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Copyright Violation or Fair Use?

A case study on how to use someone's original work

By Lana V LynxPublished 3 months ago 4 min read
Bob Farber, Judges Zelenskyy (left)& Koshevoy (right) on Make A Comedian Laugh

Years ago (2003-2019), President Zelenskyy of Ukraine was a successful comedian and co-founder of "Kvartal-95," an entertainment company and studio that produced numerous popular movies and TV shows, including Make A Comedian Laugh, a reality TV competition for standup comics.

Years ago (in 2008-2013) I worked at Georgia State University, which was involved in a major protracted copyright lawsuit filed by three key academic publishers - Cambridge University Press, Oxford University Press and Sage - for alleged copyright infringement by professors who made the publishers' protected material available for students through the GSU Library e-Reserve system. Even though I was not named in the lawsuit, one of my dear colleagues was, and I still have a PTSD from it. I continue using the University System of Georgia Fair Use Checklist to make sure that I am not violating the copyright law when distributing materials to my students. The GSU lawsuit ended only in 202o, with fair use upheld, and with some wins for the publishers. If interested you can get decent summaries of it here from a legal perspective and from the publishers' perspective.

Years ago (in 2018), while teaching the Ethic of Communication course, I was trying to find good content to illustrate communication with and on behalf of people with disabilities. I came across a segment of Make A Comedian Laugh where a contestant from Israel was making jokes about his disability. Precious material to discuss in-group jokes and difficult conversations about disabilities. This was before the time when AI started to be used to generate subtitles and translate them automatically into other languages.

To bring this all together: I downloaded the Make A Comedian Laugh 10-minute video and spent about a week translating it and timing the translation properly, providing some contextual information as well. Once I was satisfied, I uploaded the translated video onto my own YouTube channel. My channel is tiny - I only have 9 subscribers of my friends and family. Besides, a couple of years ago I cleaned it out almost completely, leaving just this one video for public access.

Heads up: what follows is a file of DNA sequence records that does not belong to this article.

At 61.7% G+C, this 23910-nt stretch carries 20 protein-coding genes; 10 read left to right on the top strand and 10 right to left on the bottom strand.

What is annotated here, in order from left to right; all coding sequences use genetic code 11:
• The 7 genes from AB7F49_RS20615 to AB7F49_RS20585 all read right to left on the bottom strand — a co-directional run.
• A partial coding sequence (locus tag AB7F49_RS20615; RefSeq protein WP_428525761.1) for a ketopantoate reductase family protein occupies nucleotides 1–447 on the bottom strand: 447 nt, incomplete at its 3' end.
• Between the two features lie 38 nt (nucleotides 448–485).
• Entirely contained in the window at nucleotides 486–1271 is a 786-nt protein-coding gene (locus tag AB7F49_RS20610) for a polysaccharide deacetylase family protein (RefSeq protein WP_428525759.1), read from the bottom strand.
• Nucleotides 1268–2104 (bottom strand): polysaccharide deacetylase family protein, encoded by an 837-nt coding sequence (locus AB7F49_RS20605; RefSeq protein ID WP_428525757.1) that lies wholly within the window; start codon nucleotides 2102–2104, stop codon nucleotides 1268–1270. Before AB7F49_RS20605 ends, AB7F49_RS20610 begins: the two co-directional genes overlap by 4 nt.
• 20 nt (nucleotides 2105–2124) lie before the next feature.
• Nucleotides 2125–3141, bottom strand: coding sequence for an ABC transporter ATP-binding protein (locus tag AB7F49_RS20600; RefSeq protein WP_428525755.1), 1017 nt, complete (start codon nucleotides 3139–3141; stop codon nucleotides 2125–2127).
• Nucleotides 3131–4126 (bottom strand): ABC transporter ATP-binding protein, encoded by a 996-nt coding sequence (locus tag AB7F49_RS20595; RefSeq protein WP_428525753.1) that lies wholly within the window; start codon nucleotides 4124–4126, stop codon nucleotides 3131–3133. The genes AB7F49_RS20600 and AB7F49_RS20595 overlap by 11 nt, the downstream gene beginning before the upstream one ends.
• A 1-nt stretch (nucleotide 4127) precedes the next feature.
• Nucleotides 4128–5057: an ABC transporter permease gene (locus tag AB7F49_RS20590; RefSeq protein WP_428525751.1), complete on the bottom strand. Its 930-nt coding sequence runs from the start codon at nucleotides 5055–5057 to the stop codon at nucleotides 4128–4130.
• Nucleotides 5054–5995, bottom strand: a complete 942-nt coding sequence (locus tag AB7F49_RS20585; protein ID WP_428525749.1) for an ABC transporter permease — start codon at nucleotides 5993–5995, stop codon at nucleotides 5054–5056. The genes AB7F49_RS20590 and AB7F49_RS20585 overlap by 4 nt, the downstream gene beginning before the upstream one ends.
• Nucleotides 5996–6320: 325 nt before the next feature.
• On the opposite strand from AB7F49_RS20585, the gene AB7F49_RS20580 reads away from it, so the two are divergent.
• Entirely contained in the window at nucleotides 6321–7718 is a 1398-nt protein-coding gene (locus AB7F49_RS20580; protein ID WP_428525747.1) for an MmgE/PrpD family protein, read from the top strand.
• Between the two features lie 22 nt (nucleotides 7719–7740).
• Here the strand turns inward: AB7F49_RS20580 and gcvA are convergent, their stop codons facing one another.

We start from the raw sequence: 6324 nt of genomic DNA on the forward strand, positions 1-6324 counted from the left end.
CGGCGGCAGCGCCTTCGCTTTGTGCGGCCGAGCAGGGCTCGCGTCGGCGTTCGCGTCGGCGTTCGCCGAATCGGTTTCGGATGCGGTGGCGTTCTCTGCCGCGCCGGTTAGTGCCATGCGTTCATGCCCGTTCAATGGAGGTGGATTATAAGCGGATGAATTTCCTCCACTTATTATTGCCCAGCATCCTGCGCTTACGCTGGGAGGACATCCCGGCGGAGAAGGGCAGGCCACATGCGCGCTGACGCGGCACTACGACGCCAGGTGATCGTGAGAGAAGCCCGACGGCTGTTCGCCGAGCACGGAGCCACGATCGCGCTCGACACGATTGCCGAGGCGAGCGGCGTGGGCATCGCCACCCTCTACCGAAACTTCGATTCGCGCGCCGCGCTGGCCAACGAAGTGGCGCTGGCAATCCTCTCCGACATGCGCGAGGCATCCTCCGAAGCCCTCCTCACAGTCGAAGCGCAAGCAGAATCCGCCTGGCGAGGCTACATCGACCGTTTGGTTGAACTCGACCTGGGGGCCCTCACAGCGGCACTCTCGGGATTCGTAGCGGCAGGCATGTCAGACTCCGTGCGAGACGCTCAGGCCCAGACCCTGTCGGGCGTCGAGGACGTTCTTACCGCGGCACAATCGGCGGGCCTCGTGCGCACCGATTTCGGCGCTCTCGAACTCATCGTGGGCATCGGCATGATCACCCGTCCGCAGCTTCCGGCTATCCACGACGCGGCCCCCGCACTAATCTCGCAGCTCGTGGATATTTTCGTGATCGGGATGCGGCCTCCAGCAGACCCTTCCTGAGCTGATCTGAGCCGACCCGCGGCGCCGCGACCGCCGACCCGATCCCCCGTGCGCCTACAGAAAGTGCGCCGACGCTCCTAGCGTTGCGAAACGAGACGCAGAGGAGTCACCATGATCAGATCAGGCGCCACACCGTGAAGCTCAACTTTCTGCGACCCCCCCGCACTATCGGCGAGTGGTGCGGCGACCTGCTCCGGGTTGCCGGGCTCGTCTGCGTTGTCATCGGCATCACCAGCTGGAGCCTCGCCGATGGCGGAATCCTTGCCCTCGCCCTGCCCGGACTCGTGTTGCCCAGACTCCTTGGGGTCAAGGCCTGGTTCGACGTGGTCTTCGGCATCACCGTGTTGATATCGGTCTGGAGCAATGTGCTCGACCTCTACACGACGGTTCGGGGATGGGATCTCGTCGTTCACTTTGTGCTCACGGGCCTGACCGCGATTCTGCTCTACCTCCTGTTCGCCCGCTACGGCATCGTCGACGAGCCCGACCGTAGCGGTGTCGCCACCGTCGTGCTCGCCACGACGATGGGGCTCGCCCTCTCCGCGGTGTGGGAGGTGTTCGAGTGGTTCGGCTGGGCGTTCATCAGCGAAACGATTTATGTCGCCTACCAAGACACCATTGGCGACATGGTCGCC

Two days after I discussed the video in class, it was taken down. YouTube sent me an official notification that I was in violation of the show's copyright. I was devastated at first, but then decided to appeal based on the fair use doctrine. Here are the points I made in my appeal:

1) I was using the video for educational, non-commercial purposes to discuss important issues of ethical communication about disabilities. I thought that the video was an excellent example of how to talk about sensitive issues with dignity and respect to persons with disabilities.

2) With the size of my YouTube channel, I didn't see how I would be either siphoning away the viewers or taking away potential profits from the original content producers. I also made a joke that if at any point of the video life on my channel it went viral and brought me profits I would share the proceeds with Kvartal-95. It was a joke because seven years down the road, the video still has a little over 100 views. I'm pretty sure they are all from my students who wanted to go back to it after we discussed it in class.

3) I was using only a portion (one of three 10-min segments) of the original program. Even though more than the usually recommended 10% (there are no law-established limits as to what constitutes a portion for fair use), the segment couldn't be cut as given the nature of the show the material it was building up to culminate into the winning joke at the end.

4) By supplying the video with high-quality contextualized translation, I actually added my original work to it as well as the value and potential exposure to the video because more people could see it in English. Here I again made a joke about sharing profits when the video went viral.

Obviously, my appeal was convincing as the video was reinstated. It is still available and I still use it in class. You can watch it below, and if you want to compare the quality of English subtitles, the original video with AI-generated subtitles (you need to go into settings and select English as the target language) is available here.

industrytvpop culturehumanityhow toentertainmentcomicscomedy

About the Creator

Lana V Lynx

Avid reader and occasional writer of satire and short fiction. For my own sanity and security, I write under a pen name. My books: Moscow Calling - 2017 and President & Psychiatrist

Reader insights


Excellent work. Looking forward to reading more!

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Comments (3)

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  • Bozhan Bozhkov3 months ago

    Thank you for the detailed explanations. As I know, quoting is legal, but I don't know the details of what counts as a quote.

  • I mean like you mentioning, you added your own content to it. There's millions of reaction videos that uses original work of others. They're not getting into trouble. I'm just so glad your video was reinstated!

  • Hannah Moore3 months ago

    That must have been quite stressful for you.

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